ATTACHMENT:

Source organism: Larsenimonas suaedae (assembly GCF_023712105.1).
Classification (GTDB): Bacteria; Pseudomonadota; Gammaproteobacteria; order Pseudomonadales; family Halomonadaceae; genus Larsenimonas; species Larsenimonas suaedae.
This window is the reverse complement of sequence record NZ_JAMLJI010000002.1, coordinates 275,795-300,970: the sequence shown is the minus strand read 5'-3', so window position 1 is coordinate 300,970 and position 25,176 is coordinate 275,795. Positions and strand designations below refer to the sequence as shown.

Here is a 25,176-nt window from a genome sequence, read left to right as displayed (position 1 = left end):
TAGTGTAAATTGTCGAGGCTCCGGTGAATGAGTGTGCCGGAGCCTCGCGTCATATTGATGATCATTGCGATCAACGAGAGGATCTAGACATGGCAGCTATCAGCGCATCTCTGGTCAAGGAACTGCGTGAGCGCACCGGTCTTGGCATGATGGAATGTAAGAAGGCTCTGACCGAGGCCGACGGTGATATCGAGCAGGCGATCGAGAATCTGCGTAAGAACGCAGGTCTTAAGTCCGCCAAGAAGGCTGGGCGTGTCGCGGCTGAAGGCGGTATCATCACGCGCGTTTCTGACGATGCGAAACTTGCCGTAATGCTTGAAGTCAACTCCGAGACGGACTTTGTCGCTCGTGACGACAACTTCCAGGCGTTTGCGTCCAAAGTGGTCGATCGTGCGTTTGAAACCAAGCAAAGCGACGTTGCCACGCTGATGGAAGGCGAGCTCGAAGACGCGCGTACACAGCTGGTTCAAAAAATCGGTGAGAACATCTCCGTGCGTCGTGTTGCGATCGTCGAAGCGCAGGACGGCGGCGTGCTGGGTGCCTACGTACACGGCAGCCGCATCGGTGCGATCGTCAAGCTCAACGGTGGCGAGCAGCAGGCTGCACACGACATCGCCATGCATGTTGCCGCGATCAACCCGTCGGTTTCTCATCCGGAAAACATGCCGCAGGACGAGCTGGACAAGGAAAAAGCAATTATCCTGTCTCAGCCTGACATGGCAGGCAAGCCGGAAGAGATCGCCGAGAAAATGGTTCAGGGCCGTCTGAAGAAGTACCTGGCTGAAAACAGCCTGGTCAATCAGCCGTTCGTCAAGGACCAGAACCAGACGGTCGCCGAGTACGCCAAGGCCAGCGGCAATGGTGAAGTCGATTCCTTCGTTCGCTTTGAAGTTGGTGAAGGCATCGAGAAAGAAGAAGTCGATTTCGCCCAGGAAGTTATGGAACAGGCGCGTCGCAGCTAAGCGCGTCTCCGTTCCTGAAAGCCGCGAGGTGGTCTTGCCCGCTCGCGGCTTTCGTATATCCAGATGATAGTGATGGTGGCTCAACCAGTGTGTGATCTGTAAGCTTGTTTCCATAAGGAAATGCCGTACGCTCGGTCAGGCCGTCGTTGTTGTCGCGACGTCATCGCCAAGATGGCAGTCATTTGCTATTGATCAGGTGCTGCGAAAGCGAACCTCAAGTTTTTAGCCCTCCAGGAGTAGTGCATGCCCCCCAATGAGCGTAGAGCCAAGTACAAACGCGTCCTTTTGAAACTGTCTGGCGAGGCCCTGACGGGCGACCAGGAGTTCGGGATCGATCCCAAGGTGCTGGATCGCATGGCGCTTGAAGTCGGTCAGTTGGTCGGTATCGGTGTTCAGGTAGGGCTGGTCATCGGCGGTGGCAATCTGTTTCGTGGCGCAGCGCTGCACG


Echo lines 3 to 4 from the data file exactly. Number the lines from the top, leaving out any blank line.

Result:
This window is the reverse complement of sequence record NZ_JAMLJI010000002.1, coordinates 275,795-300,970: the sequence shown is the minus strand read 5'-3', so window position 1 is coordinate 300,970 and position 25,176 is coordinate 275,795. Positions and strand designations below refer to the sequence as shown.

Here is a 25,176-nt window from a genome sequence, read left to right as displayed (position 1 = left end):